Chapter 49

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The Prime Minister was a hard set woman with eyes that glinted like sharpened knives. Tano was glad for once that he was not expected to speak during the meeting. He wasn't sure he could have without flinching.

"Ever since my daughter started involving herself with the Church's strange temple rituals, her mind hasn't been quite right," she said.

Queen Victoria nodded, yet her eyes remained glazed with skepticism. "One has to wonder how sane she was to get involved in those experiments and rituals in the first place."

"Of course. Not that it helped at all. But I concede that, given the extent of her crimes, we might not have a choice but to capture if not kill her."

A hard silence filled the small meeting room. Neither the Queen nor the Prime Minister looked phased but Tano could nonetheless feel the tension between them. With the sun having long set, the only source of light in the room was a dim, gently glowing chandelier hanging above the table at which the two women sat.

Tano was expected to stay standing on the Queen's right hand with rigid posture, lest he wither under the Prime Minister's baleful eyes. The row of guards lining the door leading to the rest of the palace were so still they were essentially statues. Behind their armored visors, he wondered how many of them had simply fallen asleep.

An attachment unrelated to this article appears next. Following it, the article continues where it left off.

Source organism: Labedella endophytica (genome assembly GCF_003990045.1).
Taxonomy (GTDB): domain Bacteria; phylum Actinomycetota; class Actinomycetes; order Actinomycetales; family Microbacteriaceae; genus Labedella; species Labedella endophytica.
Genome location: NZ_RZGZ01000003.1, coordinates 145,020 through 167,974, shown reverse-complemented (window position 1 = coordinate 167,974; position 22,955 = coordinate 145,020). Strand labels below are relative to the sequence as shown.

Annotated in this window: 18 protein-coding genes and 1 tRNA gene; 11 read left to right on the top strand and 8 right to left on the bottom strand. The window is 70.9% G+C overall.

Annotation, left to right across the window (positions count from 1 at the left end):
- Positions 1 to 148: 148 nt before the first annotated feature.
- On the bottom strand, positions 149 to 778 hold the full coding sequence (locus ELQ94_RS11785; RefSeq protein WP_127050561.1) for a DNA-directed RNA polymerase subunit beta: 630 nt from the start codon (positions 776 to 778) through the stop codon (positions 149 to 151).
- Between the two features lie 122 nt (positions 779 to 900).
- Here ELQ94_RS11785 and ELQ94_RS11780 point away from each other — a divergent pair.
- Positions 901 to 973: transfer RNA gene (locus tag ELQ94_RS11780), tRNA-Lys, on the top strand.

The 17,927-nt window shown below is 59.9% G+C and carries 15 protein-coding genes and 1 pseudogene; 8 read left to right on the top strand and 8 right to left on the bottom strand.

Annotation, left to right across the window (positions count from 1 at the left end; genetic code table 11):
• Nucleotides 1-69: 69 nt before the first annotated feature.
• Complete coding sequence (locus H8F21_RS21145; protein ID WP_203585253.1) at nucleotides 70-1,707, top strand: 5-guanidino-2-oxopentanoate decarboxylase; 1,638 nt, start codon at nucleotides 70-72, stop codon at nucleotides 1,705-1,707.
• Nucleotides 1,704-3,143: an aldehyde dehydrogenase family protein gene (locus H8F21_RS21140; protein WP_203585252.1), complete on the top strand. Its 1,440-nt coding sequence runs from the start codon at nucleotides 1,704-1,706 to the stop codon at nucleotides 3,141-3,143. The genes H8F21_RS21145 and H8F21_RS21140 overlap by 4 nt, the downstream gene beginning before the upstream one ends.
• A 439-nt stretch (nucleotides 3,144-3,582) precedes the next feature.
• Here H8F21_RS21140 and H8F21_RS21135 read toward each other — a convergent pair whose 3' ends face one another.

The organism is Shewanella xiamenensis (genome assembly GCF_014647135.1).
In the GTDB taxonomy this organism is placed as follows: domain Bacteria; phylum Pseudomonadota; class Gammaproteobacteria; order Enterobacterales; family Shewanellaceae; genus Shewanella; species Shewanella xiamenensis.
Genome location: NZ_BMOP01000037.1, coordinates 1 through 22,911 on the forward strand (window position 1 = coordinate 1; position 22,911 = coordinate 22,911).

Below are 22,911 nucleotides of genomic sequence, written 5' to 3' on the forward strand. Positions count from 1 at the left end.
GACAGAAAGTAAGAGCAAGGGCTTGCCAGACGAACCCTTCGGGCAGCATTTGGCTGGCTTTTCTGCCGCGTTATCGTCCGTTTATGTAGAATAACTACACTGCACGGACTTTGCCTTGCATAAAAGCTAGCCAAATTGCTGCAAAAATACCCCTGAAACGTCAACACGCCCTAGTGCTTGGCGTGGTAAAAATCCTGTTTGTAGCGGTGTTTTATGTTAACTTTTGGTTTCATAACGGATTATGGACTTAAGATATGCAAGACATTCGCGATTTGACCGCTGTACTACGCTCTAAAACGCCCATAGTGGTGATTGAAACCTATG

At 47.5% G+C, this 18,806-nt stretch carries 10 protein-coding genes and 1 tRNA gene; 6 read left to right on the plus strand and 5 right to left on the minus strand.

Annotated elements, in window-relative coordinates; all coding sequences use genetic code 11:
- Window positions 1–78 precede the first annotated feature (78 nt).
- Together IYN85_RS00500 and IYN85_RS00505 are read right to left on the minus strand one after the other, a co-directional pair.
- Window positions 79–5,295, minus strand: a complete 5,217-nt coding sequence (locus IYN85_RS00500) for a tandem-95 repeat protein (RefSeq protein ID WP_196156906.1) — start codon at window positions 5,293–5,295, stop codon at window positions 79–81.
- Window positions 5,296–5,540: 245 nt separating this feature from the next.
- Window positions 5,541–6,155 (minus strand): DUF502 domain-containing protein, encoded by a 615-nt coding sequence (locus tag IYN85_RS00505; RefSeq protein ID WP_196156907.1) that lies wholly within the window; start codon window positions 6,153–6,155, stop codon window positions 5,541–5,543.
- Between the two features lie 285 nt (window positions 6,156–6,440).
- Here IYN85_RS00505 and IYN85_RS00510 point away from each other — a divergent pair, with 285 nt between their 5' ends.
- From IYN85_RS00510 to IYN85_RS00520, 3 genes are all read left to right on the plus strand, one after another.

Victoria broke the silence with a chuckle. "That's rich, but I have a hard time believing you of all people would bend over that easily. We're surrounded by enough powerful enemies as it is, let's not lie to each other. What do you want? I doubt you'd just give up your daughter without some other trick up your sleeve."

Prime Minister Connington tightened her lips. "It takes a royal decree to legitimize a bastard and make her an heir to the peerage, if I remember right."

The Queen leaned back in her chair with a scandalized stare. "You? The woman obsessed with family honor, has a bastard? I admit, if this is a lie it's very unlike you to embrace such a shameful tale."

"No, not me. She may not be a child out of my own womb but what difference does it make? She's still family." There was something in Connington's sharpening gaze that sent a frigid ripple through Tano's body.

Victoria too seemed disconcerted, though why the Queen of Angley felt any fear in the presence of a subordinate Tano could only speculate. "You make a fair point. Whose is it? A sister? Brother? Distant cousin we'll need to study a pedigree for?"